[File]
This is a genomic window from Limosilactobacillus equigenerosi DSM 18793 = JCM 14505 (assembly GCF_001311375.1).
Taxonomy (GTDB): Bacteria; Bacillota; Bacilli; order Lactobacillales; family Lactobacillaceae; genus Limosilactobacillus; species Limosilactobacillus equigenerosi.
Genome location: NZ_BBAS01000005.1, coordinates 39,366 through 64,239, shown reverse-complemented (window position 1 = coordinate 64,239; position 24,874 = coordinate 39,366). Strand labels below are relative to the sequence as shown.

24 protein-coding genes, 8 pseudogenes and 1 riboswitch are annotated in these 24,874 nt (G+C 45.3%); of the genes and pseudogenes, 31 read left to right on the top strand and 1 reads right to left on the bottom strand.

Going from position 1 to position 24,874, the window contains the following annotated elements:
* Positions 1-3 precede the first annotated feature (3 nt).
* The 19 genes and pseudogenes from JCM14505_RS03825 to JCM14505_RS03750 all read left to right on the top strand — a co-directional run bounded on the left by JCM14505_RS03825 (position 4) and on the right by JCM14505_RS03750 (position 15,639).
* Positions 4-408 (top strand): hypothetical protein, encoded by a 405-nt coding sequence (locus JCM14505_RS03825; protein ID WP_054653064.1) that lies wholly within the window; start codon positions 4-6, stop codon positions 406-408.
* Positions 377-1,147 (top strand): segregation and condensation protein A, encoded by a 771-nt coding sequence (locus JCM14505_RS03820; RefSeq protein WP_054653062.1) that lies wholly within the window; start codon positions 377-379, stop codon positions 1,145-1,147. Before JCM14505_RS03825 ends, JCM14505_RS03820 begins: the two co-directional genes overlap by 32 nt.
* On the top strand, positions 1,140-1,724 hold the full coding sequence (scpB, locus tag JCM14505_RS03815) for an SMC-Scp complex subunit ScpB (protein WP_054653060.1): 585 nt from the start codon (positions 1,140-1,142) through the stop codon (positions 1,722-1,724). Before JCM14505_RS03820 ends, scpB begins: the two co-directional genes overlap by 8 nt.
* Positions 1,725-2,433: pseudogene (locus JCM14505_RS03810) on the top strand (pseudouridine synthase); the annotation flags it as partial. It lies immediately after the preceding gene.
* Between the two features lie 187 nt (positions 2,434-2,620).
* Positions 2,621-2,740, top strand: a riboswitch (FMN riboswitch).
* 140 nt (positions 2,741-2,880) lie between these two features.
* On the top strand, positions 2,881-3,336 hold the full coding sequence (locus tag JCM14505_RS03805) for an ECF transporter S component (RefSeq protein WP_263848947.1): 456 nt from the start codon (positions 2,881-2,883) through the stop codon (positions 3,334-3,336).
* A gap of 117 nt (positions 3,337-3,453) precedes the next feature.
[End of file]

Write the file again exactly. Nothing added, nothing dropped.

This is a genomic window from Limosilactobacillus equigenerosi DSM 18793 = JCM 14505 (assembly GCF_001311375.1).
Taxonomy (GTDB): Bacteria; Bacillota; Bacilli; order Lactobacillales; family Lactobacillaceae; genus Limosilactobacillus; species Limosilactobacillus equigenerosi.
Genome location: NZ_BBAS01000005.1, coordinates 39,366 through 64,239, shown reverse-complemented (window position 1 = coordinate 64,239; position 24,874 = coordinate 39,366). Strand labels below are relative to the sequence as shown.

24 protein-coding genes, 8 pseudogenes and 1 riboswitch are annotated in these 24,874 nt (G+C 45.3%); of the genes and pseudogenes, 31 read left to right on the top strand and 1 reads right to left on the bottom strand.

Going from position 1 to position 24,874, the window contains the following annotated elements:
* Positions 1-3 precede the first annotated feature (3 nt).
* The 19 genes and pseudogenes from JCM14505_RS03825 to JCM14505_RS03750 all read left to right on the top strand — a co-directional run bounded on the left by JCM14505_RS03825 (position 4) and on the right by JCM14505_RS03750 (position 15,639).
* Positions 4-408 (top strand): hypothetical protein, encoded by a 405-nt coding sequence (locus JCM14505_RS03825; protein ID WP_054653064.1) that lies wholly within the window; start codon positions 4-6, stop codon positions 406-408.
* Positions 377-1,147 (top strand): segregation and condensation protein A, encoded by a 771-nt coding sequence (locus JCM14505_RS03820; RefSeq protein WP_054653062.1) that lies wholly within the window; start codon positions 377-379, stop codon positions 1,145-1,147. Before JCM14505_RS03825 ends, JCM14505_RS03820 begins: the two co-directional genes overlap by 32 nt.
* On the top strand, positions 1,140-1,724 hold the full coding sequence (scpB, locus tag JCM14505_RS03815) for an SMC-Scp complex subunit ScpB (protein WP_054653060.1): 585 nt from the start codon (positions 1,140-1,142) through the stop codon (positions 1,722-1,724). Before JCM14505_RS03820 ends, scpB begins: the two co-directional genes overlap by 8 nt.
* Positions 1,725-2,433: pseudogene (locus JCM14505_RS03810) on the top strand (pseudouridine synthase); the annotation flags it as partial. It lies immediately after the preceding gene.
* Between the two features lie 187 nt (positions 2,434-2,620).
* Positions 2,621-2,740, top strand: a riboswitch (FMN riboswitch).
* 140 nt (positions 2,741-2,880) lie between these two features.
* On the top strand, positions 2,881-3,336 hold the full coding sequence (locus tag JCM14505_RS03805) for an ECF transporter S component (RefSeq protein WP_263848947.1): 456 nt from the start codon (positions 2,881-2,883) through the stop codon (positions 3,334-3,336).
* A gap of 117 nt (positions 3,337-3,453) precedes the next feature.